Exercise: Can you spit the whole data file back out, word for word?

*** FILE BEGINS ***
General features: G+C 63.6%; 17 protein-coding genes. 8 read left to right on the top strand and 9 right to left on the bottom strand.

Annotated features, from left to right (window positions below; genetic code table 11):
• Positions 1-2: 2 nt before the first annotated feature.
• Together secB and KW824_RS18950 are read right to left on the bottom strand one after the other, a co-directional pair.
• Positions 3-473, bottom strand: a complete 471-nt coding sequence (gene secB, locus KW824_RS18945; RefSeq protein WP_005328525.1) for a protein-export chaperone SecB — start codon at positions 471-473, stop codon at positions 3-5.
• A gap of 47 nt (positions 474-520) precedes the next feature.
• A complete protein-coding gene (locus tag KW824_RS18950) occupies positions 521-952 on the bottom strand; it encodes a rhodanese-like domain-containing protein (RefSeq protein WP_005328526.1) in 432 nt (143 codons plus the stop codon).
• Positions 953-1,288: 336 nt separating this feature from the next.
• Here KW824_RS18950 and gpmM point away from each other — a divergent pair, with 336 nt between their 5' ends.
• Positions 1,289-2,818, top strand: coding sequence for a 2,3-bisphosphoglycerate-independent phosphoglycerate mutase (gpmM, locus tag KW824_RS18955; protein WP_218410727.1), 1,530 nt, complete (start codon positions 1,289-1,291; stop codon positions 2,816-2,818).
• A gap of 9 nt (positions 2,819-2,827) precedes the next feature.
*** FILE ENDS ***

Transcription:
General features: G+C 63.6%; 17 protein-coding genes. 8 read left to right on the top strand and 9 right to left on the bottom strand.

Annotated features, from left to right (window positions below; genetic code table 11):
• Positions 1-2: 2 nt before the first annotated feature.
• Together secB and KW824_RS18950 are read right to left on the bottom strand one after the other, a co-directional pair.
• Positions 3-473, bottom strand: a complete 471-nt coding sequence (gene secB, locus KW824_RS18945; RefSeq protein WP_005328525.1) for a protein-export chaperone SecB — start codon at positions 471-473, stop codon at positions 3-5.
• A gap of 47 nt (positions 474-520) precedes the next feature.
• A complete protein-coding gene (locus tag KW824_RS18950) occupies positions 521-952 on the bottom strand; it encodes a rhodanese-like domain-containing protein (RefSeq protein WP_005328526.1) in 432 nt (143 codons plus the stop codon).
• Positions 953-1,288: 336 nt separating this feature from the next.
• Here KW824_RS18950 and gpmM point away from each other — a divergent pair, with 336 nt between their 5' ends.
• Positions 1,289-2,818, top strand: coding sequence for a 2,3-bisphosphoglycerate-independent phosphoglycerate mutase (gpmM, locus tag KW824_RS18955; protein WP_218410727.1), 1,530 nt, complete (start codon positions 1,289-1,291; stop codon positions 2,816-2,818).
• A gap of 9 nt (positions 2,819-2,827) precedes the next feature.